Presidential candidates Louisiana Governor Bobby Jindal (L-R), Rick Santorum, George Pataki, and Sen. Lindsey Graham (R-SC) take part in the CNBC Republican Presidential Debate at University of Colorado's Coors Events Center October 28, 2015 in Boulder, Colorado. Fourteen Republican presidential candidates are participating in the third set of Republican presidential debates.
Justin Sullivan—Getty Images
By Maya Rhodan
October 28, 2015

Few fireworks were expected at Wednesday’s undercard Republican presidential debate, and the four candidates on stage met those low expectations.

During the hour-long debate on CNBC, Louisiana Gov. Bobby Jindal, South Carolina Sen. Lindsey Graham, former New York Gov. George Pataki and former Pennsylvania Sen. Rick Santorum stuck to the scripts they have been reading from at past campaign events and debates.

Though the focus of the debate, dubbed “Your Money, Your Vote” by the cable business news network, was the economy, the candidates quickly pivoted to parts of their stump speech. After one question on a congressional budget deal, Graham quickly changed the subject to terrorism. At another point, Santorum was asked about consolidation in the beer industry and responded by talking about Obamacare.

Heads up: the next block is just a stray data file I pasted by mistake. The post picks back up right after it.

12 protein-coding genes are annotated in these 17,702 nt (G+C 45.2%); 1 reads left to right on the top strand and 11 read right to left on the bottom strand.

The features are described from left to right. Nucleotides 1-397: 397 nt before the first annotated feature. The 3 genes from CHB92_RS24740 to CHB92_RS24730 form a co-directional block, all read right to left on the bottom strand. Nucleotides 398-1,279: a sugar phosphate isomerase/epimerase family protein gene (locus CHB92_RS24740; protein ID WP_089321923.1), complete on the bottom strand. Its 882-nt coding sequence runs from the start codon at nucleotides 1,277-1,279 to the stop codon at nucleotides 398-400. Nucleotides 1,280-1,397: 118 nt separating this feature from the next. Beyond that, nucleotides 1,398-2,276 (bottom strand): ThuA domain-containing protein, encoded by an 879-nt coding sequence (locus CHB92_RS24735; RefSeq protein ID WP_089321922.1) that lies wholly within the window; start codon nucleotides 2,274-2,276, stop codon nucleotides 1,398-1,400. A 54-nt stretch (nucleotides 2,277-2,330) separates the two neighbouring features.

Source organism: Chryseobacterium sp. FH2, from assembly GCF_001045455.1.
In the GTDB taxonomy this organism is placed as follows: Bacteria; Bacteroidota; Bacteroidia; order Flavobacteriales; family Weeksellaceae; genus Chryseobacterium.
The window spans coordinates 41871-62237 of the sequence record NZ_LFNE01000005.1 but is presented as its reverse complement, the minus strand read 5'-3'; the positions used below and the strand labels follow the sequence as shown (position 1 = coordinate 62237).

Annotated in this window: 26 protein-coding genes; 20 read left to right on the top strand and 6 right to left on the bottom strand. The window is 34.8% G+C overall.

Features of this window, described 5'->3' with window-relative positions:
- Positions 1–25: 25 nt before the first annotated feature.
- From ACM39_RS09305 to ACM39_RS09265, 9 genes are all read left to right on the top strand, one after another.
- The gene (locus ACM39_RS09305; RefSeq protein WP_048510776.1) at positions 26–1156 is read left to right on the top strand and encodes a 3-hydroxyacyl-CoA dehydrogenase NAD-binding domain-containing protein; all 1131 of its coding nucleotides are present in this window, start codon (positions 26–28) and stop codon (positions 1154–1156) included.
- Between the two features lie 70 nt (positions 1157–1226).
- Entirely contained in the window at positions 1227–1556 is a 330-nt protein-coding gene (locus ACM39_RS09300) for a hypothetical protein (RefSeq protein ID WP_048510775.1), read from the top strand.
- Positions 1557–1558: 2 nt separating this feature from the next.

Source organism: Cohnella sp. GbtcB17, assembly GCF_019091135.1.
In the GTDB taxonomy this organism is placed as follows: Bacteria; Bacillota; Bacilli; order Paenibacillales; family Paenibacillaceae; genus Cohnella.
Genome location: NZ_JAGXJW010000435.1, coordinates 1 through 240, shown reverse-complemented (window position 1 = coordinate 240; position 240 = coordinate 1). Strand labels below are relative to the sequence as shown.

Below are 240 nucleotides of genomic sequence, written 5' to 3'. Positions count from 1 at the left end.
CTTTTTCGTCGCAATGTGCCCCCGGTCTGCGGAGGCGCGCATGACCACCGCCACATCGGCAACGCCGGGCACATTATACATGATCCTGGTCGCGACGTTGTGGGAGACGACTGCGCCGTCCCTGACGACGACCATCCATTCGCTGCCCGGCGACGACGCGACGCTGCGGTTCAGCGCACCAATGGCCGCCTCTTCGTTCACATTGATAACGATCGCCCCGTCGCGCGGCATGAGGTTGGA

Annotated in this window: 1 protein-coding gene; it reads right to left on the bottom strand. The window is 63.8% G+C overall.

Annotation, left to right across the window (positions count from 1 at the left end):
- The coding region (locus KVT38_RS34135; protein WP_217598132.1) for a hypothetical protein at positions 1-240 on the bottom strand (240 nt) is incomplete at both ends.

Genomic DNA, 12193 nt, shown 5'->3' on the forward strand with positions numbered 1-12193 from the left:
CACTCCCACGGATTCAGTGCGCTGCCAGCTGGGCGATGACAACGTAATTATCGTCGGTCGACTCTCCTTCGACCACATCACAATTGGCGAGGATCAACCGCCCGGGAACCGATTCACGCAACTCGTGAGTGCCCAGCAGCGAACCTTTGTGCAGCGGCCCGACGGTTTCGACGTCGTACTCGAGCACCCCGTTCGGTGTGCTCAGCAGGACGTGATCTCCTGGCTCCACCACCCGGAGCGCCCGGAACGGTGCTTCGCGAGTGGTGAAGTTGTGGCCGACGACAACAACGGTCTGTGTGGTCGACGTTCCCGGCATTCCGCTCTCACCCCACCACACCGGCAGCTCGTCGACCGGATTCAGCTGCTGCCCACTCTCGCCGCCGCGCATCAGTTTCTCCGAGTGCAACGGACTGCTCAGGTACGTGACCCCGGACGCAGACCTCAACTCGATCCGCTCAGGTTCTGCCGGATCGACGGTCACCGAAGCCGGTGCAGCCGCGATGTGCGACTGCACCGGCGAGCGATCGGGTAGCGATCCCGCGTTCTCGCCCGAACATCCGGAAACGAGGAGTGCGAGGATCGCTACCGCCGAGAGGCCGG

Graham was the standout of the debate, for both good and bad reasons. Although he showed energy and landed some zingers against Democrats, he also got crickets from the audience when he defended his stances in favor of immigration reform and addressing climate change.

.Read More: Here’s How Lindsey Graham Defended His Unorthodox Positions

In what was perhaps the most forceful moment for any candidate, Graham argued that he would be a forceful commander-in-chief.

“To the Chinese, when it comes to dealing with me, you’ve got a clenched fist and an open hand,” he said, holding up both hands. “You pick. The party is over to all the dictators. Make me commander in chief and this crap stops.”

He took a similar tack defending his willingness to compromise on legislation.

“I’m trying to solve problems that somebody better solve,” he said, joking that Vermont Sen. Bernie Sanders went on vacation to the Soviet Union and never left. “ If we can’t beat these people, then who in the hell are we going to beat!”

The undercard debate has proven helpful in the past. It served as a launchpad for former Hewlett Packard CEO Carly Fiorina, who received the boost in the polls she needed to land on the main stage during the next go-round. But it’s hard to see that same lightning striking again.

Of the four candidates onstage, Graham is polling highest with a mere 1 percent according to a RealClearPolitics average of national polls. Pataki has only two tenths of one percent.

Read More: Transcript: Read the Full Text of the Undercard CNBC Debate in Boulder

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